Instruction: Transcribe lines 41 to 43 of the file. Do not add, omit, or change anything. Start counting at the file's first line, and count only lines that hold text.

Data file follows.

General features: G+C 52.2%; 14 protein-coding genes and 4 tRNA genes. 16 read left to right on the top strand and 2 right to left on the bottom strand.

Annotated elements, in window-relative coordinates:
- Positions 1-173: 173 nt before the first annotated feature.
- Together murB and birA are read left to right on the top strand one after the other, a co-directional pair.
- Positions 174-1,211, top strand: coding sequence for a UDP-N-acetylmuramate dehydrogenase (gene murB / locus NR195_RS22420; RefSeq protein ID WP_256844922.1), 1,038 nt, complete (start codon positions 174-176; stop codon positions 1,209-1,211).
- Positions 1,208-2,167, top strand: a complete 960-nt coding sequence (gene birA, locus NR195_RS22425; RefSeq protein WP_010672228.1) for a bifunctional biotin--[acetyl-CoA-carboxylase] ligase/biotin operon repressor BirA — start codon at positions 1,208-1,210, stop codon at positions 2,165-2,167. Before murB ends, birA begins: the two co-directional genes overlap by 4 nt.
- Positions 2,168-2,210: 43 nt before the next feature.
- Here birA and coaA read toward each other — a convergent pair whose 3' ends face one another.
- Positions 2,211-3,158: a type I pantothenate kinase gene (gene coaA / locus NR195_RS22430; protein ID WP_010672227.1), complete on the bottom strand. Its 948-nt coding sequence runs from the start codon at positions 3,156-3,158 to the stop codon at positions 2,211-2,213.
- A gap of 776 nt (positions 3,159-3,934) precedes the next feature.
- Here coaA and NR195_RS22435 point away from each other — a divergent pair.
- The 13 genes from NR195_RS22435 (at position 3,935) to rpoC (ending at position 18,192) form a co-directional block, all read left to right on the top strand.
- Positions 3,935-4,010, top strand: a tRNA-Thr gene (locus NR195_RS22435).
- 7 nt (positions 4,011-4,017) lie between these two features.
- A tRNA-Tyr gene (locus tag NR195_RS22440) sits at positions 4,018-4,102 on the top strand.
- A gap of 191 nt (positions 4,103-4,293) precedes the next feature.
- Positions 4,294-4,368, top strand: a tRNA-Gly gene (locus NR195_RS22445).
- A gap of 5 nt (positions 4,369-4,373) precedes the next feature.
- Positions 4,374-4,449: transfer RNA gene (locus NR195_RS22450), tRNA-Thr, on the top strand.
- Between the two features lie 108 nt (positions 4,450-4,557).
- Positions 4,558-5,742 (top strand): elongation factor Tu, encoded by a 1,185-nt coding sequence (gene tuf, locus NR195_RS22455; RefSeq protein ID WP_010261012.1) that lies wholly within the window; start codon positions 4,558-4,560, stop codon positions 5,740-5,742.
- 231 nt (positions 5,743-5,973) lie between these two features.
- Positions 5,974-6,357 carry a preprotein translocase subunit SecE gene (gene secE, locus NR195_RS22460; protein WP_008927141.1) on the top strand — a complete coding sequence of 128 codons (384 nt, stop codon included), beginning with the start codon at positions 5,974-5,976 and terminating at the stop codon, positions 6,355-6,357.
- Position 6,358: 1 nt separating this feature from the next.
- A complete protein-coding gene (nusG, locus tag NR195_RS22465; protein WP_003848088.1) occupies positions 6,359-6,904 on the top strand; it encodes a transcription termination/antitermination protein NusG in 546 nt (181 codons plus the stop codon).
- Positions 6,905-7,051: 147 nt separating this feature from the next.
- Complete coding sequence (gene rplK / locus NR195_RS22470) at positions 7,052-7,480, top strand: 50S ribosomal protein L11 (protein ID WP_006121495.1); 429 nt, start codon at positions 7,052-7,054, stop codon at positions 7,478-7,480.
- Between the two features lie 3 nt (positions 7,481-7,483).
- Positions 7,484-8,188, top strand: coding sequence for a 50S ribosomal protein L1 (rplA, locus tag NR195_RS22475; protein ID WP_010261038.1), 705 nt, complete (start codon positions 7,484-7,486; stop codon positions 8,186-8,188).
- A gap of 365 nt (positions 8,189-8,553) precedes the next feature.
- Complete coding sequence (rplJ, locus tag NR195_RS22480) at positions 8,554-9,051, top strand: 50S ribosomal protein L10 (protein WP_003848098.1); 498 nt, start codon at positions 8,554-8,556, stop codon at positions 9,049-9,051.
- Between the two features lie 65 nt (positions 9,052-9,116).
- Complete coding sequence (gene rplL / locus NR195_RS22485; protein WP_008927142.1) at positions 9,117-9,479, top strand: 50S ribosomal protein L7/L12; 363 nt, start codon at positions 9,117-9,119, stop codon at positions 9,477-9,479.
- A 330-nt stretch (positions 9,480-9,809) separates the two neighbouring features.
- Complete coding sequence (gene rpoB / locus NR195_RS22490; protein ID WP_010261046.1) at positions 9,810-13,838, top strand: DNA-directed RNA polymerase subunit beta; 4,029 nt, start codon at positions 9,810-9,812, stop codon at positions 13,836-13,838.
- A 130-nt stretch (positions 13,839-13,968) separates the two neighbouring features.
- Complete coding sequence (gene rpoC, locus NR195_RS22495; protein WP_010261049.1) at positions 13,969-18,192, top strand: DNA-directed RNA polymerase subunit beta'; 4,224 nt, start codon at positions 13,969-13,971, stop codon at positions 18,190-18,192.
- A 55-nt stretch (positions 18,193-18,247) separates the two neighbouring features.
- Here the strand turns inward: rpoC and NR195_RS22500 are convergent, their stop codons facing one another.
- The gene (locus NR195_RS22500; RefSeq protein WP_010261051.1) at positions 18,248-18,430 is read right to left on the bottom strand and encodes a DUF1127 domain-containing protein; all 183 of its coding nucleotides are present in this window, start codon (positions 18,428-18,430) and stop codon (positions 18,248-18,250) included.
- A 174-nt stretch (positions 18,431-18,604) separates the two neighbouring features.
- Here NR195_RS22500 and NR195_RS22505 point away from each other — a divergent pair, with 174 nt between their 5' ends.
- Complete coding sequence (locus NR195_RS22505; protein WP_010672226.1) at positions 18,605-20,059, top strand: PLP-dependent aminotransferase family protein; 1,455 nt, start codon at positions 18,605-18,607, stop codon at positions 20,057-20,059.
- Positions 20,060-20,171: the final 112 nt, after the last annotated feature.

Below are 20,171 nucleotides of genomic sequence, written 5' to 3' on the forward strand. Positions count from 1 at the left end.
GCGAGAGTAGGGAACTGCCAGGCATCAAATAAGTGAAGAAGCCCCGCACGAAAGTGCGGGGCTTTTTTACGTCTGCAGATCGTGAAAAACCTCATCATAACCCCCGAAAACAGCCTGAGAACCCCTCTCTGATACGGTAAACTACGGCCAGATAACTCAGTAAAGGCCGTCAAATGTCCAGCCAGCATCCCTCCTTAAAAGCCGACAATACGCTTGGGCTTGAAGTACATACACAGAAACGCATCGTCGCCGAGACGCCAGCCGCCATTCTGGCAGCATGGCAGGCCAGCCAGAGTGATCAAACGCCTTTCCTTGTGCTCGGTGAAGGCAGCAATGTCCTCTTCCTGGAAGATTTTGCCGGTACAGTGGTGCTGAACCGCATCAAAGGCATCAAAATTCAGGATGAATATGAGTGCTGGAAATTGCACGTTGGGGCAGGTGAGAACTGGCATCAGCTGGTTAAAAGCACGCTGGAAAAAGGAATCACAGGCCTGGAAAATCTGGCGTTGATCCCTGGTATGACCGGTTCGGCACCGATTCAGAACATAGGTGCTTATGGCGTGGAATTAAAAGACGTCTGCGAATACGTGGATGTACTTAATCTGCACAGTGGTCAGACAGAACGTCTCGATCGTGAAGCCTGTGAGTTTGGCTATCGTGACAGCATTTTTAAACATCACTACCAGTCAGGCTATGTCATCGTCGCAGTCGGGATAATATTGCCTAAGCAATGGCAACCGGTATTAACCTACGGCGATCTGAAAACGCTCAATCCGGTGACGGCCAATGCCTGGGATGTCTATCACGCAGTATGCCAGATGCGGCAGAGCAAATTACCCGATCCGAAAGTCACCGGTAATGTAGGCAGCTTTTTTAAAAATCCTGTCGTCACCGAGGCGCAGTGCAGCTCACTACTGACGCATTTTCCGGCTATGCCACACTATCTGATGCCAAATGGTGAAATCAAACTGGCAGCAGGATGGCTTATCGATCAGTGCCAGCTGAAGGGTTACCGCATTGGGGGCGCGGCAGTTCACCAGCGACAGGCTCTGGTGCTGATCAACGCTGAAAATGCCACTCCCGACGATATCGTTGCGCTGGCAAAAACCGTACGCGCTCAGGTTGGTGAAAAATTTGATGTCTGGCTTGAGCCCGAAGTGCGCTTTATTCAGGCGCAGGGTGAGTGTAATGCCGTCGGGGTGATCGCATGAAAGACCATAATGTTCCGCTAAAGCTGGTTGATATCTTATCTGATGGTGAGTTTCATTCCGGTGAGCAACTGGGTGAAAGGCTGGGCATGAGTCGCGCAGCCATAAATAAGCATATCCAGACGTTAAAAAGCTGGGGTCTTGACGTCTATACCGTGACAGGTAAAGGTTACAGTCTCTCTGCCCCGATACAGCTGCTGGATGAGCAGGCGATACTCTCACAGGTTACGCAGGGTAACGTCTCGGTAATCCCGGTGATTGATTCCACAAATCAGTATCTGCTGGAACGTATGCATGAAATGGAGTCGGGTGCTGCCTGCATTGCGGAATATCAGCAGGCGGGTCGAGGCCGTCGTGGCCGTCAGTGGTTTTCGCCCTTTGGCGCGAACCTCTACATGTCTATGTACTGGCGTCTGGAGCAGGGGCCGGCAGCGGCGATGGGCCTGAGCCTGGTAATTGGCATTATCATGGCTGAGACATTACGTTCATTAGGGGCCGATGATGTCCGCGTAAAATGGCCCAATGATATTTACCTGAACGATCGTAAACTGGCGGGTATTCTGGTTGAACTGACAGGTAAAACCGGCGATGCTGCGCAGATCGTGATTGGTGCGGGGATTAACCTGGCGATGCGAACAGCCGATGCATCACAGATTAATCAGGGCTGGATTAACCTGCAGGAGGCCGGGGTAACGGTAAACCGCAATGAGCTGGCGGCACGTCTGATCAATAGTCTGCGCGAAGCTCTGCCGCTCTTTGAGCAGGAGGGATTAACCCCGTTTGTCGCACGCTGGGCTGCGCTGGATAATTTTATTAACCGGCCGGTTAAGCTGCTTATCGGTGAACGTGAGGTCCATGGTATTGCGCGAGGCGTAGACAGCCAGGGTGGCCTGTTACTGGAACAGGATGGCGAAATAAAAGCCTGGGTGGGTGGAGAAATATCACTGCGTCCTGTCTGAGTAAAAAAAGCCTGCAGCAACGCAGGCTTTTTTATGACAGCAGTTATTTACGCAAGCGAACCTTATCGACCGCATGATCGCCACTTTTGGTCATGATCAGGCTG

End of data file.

- A 174-nt stretch (positions 18,431-18,604) separates the two neighbouring features.
- Here NR195_RS22500 and NR195_RS22505 point away from each other — a divergent pair, with 174 nt between their 5' ends.
- Complete coding sequence (locus NR195_RS22505; protein WP_010672226.1) at positions 18,605-20,059, top strand: PLP-dependent aminotransferase family protein; 1,455 nt, start codon at positions 18,605-18,607, stop codon at positions 20,057-20,059.